Bill Ferguson is a Landenberg resident and co-founder of KWA – Keep Water Affordable. [email protected]
By J. Andrew Sharkey
As local government officials, we are responsible for determining what is in the best interests of our community, including how to manage existing assets and limited resources.
In Cheltenham, we had to deal with aging critical infrastructure with estimated repair and replacement costs that ran into millions of dollars and included a need for widespread replacement of lateral mains, which connect the sewer from a house to the main pipes. Lateral line replacements are expensive and often the responsibility of the owner.
Meanwhile, water quality and environmental standards were becoming more stringent and costly. As the price of owning and maintaining water and wastewater systems continued to rise, we recognized that our local community would eventually have to absorb these costs.
Evaluating the options, the township decided to sell our sewer system to Aqua in 2019 for over $50 million.
This decision has provided our families and neighbors with safe and reliable service while spreading the costs of maintaining the system over a wider customer base.
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I know the idea of selling public services to private companies makes people nervous. But critics who use scaremongering tactics to portray water companies as faceless entities roaming the streets of Pennsylvania to suck the blood out of our cities are dishonest at best. In fact, our experience was quite the opposite.
These water company professionals are hard-working men and women who have dedicated their lives to ensuring their communities have safe and reliable water.
Data from the United States Environmental Protection Agency shows that water supplied by water companies is less likely to have Safe Drinking Water Act violations than water supplied by systems. managed by the government. An analysis by the National Association of Water Companies found that Pennsylvania water companies are more than 37% less likely to have a health-based violation than their municipal counterparts.
According to Aqua, after investing $2.2 million in the first two years of the system’s operation, the company has reduced sanitary sewer overflows in Cheltenham by almost 50%.
Anti-privatization critiques often focus on how tariffs can rise after a company takes over, but wise investment leads to safer water. Once community leaders come to the hard conclusion that it is no longer financially feasible to make the necessary infrastructure investments in a system that has suffered from years of underinvestment and neglect, selling it becomes a viable alternative.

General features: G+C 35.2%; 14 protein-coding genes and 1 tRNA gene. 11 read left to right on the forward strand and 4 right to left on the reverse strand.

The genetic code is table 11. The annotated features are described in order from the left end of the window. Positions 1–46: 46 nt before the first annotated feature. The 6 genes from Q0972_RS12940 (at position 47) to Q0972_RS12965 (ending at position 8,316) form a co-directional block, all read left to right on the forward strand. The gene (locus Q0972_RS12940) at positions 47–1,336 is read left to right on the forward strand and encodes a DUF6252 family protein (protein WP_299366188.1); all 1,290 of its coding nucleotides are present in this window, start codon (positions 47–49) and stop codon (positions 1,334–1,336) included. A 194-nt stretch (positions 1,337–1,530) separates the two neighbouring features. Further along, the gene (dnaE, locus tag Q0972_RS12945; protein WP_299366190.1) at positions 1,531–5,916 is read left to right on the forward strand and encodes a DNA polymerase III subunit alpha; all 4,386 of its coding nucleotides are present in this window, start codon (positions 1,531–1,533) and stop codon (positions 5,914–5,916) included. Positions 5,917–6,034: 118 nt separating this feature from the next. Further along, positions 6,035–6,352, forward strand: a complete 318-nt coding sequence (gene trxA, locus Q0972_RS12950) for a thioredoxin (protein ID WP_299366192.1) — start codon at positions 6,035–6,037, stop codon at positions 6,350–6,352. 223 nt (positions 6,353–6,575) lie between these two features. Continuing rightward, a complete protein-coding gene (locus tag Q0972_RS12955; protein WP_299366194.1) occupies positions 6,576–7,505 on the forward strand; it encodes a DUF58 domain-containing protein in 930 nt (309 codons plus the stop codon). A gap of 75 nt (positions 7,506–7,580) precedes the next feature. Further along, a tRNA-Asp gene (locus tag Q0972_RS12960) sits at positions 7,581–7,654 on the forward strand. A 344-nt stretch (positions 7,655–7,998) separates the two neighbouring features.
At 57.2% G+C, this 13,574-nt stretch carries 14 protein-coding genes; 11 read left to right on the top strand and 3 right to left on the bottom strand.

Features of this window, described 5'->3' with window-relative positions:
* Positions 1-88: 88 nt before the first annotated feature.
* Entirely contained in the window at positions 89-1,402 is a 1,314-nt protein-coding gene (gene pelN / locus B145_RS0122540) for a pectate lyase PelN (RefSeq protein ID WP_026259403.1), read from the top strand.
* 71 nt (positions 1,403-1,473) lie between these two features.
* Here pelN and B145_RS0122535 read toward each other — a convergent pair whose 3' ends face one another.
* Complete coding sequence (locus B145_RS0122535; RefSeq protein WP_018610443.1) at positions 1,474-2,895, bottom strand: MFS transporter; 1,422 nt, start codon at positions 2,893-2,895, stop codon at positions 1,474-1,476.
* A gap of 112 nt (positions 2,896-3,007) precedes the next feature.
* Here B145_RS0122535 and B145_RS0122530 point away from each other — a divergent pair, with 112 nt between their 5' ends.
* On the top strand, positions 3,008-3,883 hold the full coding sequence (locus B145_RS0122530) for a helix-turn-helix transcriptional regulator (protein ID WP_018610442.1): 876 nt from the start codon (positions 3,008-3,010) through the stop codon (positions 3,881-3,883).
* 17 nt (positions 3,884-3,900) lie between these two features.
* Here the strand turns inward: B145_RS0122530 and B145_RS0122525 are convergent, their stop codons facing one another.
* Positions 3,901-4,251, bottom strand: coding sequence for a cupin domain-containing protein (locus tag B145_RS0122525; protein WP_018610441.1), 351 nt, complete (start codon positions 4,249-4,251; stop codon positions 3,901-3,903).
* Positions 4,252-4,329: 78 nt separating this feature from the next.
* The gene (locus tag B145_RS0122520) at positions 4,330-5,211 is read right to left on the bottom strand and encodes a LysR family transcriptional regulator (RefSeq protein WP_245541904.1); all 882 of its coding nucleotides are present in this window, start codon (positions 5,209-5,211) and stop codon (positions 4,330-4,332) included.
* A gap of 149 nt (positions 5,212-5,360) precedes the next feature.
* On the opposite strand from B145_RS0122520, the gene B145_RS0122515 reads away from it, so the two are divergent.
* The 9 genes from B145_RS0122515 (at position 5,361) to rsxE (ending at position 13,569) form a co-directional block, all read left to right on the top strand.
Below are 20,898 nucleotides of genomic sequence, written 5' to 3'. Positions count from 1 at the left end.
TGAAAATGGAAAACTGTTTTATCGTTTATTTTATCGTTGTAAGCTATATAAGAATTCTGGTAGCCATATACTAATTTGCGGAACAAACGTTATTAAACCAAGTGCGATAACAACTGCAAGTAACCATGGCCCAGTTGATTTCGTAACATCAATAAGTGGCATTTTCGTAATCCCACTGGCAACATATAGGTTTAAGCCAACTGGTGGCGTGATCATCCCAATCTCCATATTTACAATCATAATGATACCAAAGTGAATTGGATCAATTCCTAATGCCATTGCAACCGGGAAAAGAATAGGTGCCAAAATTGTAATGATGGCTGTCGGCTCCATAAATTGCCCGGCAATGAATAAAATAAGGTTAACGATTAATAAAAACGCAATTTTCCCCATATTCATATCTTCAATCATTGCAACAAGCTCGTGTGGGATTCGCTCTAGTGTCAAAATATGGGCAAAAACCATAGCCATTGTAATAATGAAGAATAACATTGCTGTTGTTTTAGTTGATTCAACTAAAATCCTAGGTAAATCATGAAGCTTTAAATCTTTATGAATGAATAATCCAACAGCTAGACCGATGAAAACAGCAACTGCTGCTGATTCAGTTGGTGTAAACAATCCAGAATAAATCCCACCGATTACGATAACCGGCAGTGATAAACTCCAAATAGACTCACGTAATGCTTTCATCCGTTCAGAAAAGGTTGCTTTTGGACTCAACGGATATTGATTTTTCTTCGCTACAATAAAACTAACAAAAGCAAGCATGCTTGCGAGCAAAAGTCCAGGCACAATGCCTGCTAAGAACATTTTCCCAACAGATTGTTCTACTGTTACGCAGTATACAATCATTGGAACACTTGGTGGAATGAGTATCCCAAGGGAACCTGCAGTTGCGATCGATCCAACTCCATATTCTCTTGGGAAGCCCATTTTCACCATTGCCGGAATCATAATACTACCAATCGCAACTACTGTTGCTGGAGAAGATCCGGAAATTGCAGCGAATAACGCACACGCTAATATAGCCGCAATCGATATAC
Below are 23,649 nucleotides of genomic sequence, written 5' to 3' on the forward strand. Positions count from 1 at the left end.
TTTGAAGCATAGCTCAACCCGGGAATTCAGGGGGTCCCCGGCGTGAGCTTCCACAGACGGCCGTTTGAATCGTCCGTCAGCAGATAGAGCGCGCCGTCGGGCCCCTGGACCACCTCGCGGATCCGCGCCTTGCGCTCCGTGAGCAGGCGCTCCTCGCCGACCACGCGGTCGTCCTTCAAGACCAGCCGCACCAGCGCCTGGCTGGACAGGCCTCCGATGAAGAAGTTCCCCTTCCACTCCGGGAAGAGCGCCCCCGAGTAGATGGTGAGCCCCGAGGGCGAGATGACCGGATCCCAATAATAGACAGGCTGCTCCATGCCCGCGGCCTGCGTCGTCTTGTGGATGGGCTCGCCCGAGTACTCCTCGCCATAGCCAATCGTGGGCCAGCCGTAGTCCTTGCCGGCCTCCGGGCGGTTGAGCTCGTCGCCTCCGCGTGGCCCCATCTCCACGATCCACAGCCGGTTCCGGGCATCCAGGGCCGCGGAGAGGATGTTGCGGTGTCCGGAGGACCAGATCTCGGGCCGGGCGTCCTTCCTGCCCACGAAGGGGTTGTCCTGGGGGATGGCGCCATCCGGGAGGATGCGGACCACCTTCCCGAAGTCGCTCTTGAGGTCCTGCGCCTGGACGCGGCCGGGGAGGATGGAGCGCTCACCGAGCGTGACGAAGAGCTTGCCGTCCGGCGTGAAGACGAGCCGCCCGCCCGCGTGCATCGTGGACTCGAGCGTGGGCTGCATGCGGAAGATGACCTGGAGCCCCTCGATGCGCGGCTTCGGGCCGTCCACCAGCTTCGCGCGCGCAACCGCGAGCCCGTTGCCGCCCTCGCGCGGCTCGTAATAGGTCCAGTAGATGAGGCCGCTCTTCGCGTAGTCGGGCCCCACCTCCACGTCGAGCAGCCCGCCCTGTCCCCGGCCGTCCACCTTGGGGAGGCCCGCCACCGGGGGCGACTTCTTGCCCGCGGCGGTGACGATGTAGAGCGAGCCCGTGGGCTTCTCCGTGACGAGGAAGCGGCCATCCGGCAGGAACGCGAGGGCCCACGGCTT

“Wise investment leads to safer water.”
Yes, when a private water company begins necessary updates and improvements, water rates may increase. The alternative is to continue to pay artificially low tariffs for water that may become undrinkable, or for a system that discharges waste water into our environment.
Proponents who oppose the sale of government-run systems ignore that municipalities choose to sell their water systems for very real and compelling reasons, such as ensuring necessary upgrades are made or to freeing up funds for other budgetary priorities such as pensions and roads.
Hasty generalizations to try to argue against privatization of the water system may be ill-founded on examples outside of the state. Often these examples have unique circumstances and in no way provide a representative sample of the overwhelmingly positive experience communities like ours have when our water and wastewater systems are professionally operated.
The list of benefits of working with a water company goes on and on including safer workplaces for employees based on injury and illness rates, above average customer service records , according to consumer research firm JD Power, and increased transparency and customer protection as a result of oversight by independent state regulators.
Privatizing our water supply is not as scary as it is made out to be. As Cheltenham shows, privatizing public services can create a better, safer system and free up a township to tackle other priorities.
J. Andrew Sharkey was Commissioner of the Township of Cheltenham from 2008 to 2019.